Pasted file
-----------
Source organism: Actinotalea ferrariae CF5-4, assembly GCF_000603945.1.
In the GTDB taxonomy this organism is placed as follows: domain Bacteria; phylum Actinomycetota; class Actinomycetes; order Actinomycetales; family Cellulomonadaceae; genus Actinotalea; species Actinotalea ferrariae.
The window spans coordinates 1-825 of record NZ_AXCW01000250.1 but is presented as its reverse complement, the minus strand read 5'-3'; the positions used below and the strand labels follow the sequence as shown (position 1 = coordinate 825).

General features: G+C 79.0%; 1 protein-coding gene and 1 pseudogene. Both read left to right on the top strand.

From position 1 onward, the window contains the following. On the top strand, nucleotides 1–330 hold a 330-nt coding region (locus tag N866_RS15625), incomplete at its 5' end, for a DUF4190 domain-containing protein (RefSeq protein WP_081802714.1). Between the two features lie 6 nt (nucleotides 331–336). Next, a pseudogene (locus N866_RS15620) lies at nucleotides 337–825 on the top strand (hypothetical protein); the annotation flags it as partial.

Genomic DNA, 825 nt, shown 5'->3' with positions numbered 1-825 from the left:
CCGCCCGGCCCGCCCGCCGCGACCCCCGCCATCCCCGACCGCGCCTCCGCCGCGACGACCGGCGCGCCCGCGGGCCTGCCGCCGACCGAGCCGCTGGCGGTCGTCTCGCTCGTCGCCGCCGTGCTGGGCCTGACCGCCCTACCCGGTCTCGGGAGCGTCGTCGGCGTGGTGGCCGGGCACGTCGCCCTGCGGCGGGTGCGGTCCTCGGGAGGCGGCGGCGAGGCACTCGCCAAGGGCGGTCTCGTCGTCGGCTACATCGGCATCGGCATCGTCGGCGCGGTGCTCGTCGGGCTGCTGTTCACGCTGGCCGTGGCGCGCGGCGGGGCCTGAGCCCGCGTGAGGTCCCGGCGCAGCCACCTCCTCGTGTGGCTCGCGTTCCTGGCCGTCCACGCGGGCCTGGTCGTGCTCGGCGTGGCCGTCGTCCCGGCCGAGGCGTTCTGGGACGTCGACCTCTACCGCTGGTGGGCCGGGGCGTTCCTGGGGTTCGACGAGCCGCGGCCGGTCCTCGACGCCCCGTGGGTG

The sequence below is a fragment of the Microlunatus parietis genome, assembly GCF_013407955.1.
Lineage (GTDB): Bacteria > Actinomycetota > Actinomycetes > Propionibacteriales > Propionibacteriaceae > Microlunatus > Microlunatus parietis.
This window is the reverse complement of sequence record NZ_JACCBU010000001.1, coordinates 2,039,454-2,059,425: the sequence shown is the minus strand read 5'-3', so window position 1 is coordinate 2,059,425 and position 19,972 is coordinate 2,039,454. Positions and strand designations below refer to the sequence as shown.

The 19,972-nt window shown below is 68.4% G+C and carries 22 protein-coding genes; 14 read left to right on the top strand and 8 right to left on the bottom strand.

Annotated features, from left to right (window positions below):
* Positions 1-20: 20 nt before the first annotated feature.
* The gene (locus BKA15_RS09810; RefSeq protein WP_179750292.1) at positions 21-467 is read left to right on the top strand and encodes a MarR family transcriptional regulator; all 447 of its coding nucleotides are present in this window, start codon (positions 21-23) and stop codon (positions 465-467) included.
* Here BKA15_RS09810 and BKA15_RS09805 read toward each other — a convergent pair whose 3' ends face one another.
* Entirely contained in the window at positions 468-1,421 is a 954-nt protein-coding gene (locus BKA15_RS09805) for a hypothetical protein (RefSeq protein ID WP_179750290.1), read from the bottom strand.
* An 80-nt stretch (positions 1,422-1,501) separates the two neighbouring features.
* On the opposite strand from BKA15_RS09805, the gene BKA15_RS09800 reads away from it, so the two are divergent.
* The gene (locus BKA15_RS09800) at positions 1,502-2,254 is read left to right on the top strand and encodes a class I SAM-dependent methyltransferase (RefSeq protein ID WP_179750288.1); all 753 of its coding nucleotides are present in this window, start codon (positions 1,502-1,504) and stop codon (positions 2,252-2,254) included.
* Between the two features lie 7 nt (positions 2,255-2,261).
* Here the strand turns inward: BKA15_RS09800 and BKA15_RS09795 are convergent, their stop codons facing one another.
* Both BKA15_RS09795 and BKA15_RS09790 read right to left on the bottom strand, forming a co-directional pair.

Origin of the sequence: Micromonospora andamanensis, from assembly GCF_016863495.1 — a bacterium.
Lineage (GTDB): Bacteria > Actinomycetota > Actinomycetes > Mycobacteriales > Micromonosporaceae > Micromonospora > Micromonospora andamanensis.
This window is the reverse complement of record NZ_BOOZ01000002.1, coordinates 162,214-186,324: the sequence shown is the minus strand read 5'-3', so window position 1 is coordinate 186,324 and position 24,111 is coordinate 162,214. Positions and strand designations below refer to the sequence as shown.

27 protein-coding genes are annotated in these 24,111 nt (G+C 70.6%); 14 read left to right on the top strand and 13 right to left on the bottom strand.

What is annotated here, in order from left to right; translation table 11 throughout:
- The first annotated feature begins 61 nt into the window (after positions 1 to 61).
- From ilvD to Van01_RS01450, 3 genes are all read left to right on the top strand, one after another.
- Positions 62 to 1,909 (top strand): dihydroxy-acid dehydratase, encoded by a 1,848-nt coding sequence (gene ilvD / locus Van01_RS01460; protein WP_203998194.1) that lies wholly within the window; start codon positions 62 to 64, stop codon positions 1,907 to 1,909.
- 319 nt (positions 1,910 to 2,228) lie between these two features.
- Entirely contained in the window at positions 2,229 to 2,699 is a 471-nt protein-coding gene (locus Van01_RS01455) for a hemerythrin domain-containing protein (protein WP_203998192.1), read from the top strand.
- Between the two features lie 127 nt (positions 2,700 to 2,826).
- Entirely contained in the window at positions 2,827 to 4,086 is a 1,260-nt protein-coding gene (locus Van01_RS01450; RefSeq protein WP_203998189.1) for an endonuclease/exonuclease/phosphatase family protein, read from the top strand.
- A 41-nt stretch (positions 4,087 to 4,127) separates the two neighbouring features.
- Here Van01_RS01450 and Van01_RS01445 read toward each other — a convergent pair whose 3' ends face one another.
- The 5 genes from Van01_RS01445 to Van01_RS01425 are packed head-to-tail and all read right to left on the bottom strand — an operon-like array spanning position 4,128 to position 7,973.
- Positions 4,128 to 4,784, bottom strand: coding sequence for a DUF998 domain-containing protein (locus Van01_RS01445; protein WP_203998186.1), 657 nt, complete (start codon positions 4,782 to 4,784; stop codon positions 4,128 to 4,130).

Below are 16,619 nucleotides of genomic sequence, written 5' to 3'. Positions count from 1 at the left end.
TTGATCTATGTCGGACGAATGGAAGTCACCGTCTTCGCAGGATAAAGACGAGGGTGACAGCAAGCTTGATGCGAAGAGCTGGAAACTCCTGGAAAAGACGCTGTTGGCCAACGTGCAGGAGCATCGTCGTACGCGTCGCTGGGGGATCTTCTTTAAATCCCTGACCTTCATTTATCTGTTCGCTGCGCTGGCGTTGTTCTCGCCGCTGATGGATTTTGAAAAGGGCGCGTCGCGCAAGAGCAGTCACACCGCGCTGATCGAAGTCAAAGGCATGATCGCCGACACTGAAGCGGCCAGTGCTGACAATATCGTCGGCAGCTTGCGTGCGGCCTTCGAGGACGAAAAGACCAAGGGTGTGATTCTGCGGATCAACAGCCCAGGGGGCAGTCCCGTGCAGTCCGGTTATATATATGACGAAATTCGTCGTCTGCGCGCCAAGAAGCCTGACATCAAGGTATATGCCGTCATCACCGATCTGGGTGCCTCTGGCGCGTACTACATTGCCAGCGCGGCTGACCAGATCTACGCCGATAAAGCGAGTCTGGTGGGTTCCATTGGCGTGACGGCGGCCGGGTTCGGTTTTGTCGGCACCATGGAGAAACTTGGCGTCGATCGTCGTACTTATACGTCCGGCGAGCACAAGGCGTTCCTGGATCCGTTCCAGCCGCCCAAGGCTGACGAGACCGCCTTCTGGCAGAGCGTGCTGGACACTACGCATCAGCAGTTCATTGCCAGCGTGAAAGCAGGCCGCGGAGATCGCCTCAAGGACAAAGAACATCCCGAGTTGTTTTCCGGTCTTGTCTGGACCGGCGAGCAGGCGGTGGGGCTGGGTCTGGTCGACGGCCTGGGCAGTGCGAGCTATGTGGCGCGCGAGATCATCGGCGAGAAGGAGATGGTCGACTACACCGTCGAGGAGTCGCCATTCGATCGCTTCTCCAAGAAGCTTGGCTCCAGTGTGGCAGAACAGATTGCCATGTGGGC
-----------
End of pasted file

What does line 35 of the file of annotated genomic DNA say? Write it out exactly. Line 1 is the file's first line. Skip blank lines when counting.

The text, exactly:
- A 41-nt stretch (positions 4,087 to 4,127) separates the two neighbouring features.